Tuesday, May 26, 2009

Canning time!

It is that time of year again. Time to start canning and preserving fruits and veggies. I just picked the last of the green peas that I planted in February and will be pulling up the vines today to get ready to plant green beans. Also this morning I took a gallon of strawberries out of the dehydrator (I have a packed quart of dried sliced berries now) and made 6 pints of jam. I still have about 1/2 a gallon of berries to decide what to do with. I may make some more jam. Not sure yet.

Today will also be the day I do a lot of yard work. We finally have a nice warm day after almost a solid month of rain. My daughter will be mowing while I am working in the garden (since she is graduated now and doesn't have to go to school), then I will have her help me move the compost I made over the winter and put it in the garden. I will get my husband to till it all in this evening and plant my green beans tomorrow. We will still have to figure out a trellis system for the garden since the green beans we have seed for will grow about 8 feet tall. Maybe some sort of hoop system that I can use as a hot house this fall and winter. We will see.

I am getting excited about the new canning season. Since I put up a bunch of food last year for the first time, I will know better this year what we will actually eat and what size jars to use to each item. I know that I don't need to put beans in quarts this year. We just don't eat that much of them. And I know that I will need to can a lot more tomatoes. We used all of them in about a month. We also used all of the corn I put in the freezer in about 5 months so I will need a lot more of that too.

We still have fruit though. For some reason, we just didn't eat that much. Maybe I just need to make more deserts. We ate the dried fruits better than the canned, so maybe I will just dry more instead of canning them.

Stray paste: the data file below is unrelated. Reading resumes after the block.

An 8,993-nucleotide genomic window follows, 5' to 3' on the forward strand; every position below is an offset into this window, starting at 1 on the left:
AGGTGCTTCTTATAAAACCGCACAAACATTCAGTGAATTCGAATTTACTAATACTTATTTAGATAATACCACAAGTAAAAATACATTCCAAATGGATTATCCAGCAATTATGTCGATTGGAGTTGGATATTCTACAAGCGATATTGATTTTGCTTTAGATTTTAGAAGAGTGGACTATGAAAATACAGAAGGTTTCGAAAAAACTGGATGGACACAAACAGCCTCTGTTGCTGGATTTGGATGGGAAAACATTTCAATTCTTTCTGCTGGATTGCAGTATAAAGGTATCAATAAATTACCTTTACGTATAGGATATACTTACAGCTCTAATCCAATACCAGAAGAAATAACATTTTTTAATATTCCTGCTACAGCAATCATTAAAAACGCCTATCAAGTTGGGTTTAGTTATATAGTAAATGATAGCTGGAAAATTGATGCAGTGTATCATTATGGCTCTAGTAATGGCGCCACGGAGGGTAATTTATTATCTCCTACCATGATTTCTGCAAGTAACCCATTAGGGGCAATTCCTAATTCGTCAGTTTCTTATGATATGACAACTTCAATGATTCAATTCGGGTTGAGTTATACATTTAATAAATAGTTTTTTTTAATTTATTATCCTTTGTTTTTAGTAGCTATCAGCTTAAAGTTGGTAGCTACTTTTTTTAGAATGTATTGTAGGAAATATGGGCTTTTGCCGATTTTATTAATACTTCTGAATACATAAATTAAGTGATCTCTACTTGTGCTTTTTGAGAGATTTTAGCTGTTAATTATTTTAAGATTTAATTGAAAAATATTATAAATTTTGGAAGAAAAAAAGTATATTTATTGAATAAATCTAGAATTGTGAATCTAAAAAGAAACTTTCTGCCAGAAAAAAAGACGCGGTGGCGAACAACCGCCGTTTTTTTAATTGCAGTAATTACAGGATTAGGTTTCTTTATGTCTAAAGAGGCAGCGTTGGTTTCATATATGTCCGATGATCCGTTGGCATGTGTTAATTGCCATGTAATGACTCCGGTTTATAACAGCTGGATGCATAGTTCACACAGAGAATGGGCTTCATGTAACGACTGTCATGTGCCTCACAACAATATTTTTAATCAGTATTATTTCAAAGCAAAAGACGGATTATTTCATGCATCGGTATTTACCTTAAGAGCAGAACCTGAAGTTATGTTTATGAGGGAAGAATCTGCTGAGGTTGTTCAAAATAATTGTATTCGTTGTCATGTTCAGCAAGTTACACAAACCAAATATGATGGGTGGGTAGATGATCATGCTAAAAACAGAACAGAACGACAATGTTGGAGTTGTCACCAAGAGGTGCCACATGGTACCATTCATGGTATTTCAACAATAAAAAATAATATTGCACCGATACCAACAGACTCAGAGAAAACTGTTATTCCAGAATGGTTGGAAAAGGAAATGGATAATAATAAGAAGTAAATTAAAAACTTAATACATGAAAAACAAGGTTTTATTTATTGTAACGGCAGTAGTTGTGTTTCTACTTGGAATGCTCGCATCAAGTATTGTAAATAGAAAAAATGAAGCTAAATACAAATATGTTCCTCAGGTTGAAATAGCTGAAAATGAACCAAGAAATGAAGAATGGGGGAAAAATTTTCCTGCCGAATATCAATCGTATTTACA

I have canned quite a bit of meat so far this year. I get it from the grocery when it is on sale. If I can it, we can still have good meat even if the power goes out. We won't have to worry about all of it thawing out and spoiling. I am thinking I will dry some more too. Jerky is just too handy to have on hand, and it makes for a really nice stew in a bind.

Now that I have the dehydrator, a vacuum sealer, and a pressure canner, there shouldn't be any reason why we cannot put up enough food to last us a year or two. Buy it on sale or on clearance and seal it for future use.

Now if I just had a grain mill.....

Saturday, May 16, 2009

Excalabur 2900 dehydrator

I got my new dehydrator in this week and I am so excited. It is more than twice the size of my old one (15 sf of drying space) and actually much faster too. The first day I got it, I dried 6 chopped bell peppers (on sale for $1.78 for all 6) and 5 chopped onions ($1.99 for a 3 pound bag) and still had 2 trays left empty. The same amount of chopped dried onions retails for about $6. And since I use the peppers and onions all the time when I cook, it is a great deal for us. And also much better for cooking when I just don't feel like chopping up an onion.

I also picked up some really nice strawberries from a roadside vendor this week. I have bought from them in the past and they are some of the best strawberries you will ever eat. At $14 a gallon, they are a little bit expensive, but still cheaper than the grocery store, and the taste just can't be beat. We ate a few of them fresh and the rest (a little less than a gallon) I made into fruit leather and dried sliced. The finished product gave us about 10 fruit roll-ups and almost a quart jar of dried slices.